Paris riot could prompt state of emergency

President Macron visited the scene of the riots on Sunday morning

President Macron visited the scene of the riots on Sunday morning

French President Emmanuel Macron is chairing an urgent security meeting, following a day of riots by hundreds of anti-government protesters.

A government spokesperson said a state of emergency could be imposed to tackle the unrest.

Protests over fuel tax have grown into general anger at higher living costs.

Police said another person died in the protests bringing to three the number of fatalities since the demonstrations started more than two weeks ago.

Saturday’s protests centred on Paris, where some demonstrators have remained peaceful, but others clashed with police and scaled the Arc de Triomphe.

More than 100 people were injured in the capital, including 23 members of the security forces.

Police say more than 400 people were arrested.

Mr Macron returned from the G20 summit in Argentina on Sunday morning and went straight to the Arc de Triomphe to assess the damage.

He is meeting the prime minister, interior minister and top security service officials at the presidential palace.

Government spokesman Benjamin Griveaux told Europe 1 radio that a state-of-emergency declaration was a possible option.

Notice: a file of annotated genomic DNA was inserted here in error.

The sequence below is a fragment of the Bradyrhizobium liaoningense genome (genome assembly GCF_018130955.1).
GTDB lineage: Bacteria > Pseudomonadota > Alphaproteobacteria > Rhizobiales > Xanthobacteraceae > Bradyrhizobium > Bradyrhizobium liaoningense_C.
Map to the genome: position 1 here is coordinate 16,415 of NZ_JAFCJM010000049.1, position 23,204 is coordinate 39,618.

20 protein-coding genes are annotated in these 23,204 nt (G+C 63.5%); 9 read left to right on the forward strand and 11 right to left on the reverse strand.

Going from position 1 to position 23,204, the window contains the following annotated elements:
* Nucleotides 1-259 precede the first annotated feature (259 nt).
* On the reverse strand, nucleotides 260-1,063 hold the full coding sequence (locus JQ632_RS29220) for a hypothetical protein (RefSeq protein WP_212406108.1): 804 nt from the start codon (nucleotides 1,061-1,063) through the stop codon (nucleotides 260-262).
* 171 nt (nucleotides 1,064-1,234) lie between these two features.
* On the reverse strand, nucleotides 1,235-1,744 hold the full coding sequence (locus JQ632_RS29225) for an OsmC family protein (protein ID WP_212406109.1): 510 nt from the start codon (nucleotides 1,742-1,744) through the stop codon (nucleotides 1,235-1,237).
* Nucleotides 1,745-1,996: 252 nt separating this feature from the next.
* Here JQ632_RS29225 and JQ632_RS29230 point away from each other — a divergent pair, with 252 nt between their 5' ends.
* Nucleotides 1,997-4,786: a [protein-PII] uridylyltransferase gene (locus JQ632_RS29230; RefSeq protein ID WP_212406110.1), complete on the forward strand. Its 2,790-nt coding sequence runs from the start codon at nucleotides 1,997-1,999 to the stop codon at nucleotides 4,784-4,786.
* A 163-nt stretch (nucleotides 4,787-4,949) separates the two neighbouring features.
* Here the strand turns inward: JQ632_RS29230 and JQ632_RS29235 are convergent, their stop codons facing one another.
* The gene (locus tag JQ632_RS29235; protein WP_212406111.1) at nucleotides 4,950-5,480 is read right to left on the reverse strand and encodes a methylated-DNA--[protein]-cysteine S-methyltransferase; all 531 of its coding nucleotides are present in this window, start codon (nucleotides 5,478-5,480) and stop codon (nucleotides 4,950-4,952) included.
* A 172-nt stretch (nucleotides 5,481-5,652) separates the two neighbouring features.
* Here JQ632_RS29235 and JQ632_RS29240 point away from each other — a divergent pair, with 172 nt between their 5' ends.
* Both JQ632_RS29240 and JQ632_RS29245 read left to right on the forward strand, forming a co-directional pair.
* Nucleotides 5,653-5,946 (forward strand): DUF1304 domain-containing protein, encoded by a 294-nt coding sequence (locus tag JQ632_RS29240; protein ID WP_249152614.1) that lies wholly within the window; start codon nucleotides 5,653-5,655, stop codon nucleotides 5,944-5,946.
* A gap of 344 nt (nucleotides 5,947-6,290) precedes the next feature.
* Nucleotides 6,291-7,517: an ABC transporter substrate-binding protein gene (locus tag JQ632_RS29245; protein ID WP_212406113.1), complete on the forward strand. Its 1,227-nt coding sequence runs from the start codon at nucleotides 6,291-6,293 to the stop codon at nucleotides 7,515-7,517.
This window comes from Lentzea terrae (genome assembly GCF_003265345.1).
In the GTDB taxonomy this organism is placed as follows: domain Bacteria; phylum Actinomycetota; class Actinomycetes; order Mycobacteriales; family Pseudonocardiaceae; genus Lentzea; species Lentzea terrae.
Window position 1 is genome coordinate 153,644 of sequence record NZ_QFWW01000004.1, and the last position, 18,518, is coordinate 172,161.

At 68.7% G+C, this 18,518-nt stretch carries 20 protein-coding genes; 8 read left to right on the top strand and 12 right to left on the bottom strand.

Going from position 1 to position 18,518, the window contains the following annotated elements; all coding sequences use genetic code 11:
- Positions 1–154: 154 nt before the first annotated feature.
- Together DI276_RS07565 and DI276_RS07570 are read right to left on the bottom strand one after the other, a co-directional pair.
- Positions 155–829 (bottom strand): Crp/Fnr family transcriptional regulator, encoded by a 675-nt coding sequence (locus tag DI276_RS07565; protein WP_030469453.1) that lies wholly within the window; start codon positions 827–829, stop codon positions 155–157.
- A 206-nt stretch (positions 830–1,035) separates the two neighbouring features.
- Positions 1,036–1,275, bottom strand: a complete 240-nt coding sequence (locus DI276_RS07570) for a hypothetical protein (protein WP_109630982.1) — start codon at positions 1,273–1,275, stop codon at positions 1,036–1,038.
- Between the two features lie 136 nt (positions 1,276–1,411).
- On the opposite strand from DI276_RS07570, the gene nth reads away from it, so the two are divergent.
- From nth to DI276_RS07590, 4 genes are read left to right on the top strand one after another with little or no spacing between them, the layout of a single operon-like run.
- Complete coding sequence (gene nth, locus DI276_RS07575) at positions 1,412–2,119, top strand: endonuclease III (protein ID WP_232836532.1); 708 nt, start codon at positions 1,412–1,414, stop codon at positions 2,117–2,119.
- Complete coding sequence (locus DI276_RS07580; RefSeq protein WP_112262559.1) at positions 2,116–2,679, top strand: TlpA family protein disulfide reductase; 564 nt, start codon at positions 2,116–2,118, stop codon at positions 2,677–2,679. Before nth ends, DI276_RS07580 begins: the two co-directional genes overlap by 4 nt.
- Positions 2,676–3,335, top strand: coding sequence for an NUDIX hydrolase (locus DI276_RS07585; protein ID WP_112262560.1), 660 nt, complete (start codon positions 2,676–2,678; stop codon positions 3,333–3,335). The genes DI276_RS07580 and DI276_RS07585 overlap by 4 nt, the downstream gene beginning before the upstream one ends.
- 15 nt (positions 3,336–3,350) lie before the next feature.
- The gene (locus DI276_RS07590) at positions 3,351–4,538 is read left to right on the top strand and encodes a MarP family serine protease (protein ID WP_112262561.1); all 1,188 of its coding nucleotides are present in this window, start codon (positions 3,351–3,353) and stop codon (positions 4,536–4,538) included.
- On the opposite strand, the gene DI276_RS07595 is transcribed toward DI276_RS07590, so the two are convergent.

“We have to think about the measures that can be taken so that these incidents don’t happen again,” he said.

The protesters are known as the “gilets jaunes” (yellow vests), because they have taken to the streets wearing the high-visibility clothing that is required to be carried in every vehicle by French law.

Their core complaint is a hike in diesel taxes. President Macron says his motivation for the increase is environmental, but protesters call him out of touch – particularly with non-city dwellers who rely on their cars.

The protest movement has no identifiable leadership and has gained momentum via social media, encompassing a whole range of participants from the anarchist far left to the nationalist far right, and plenty of moderates in between.

Nearly 300,000 people took part in the first country-wide demonstration, on November 17.

Coming straight from the airport, the president was greeted with cheers but also boos as he looked at the wreckage of burnt-out cars and smashed windows on the Avenue Kléber.

At the Arc de Triomphe, he saw the graffiti targeting him and his government sprayed on the outside, and inside the devastation in the ticketing and reception areas, which had been ransacked by rioters. -BBC

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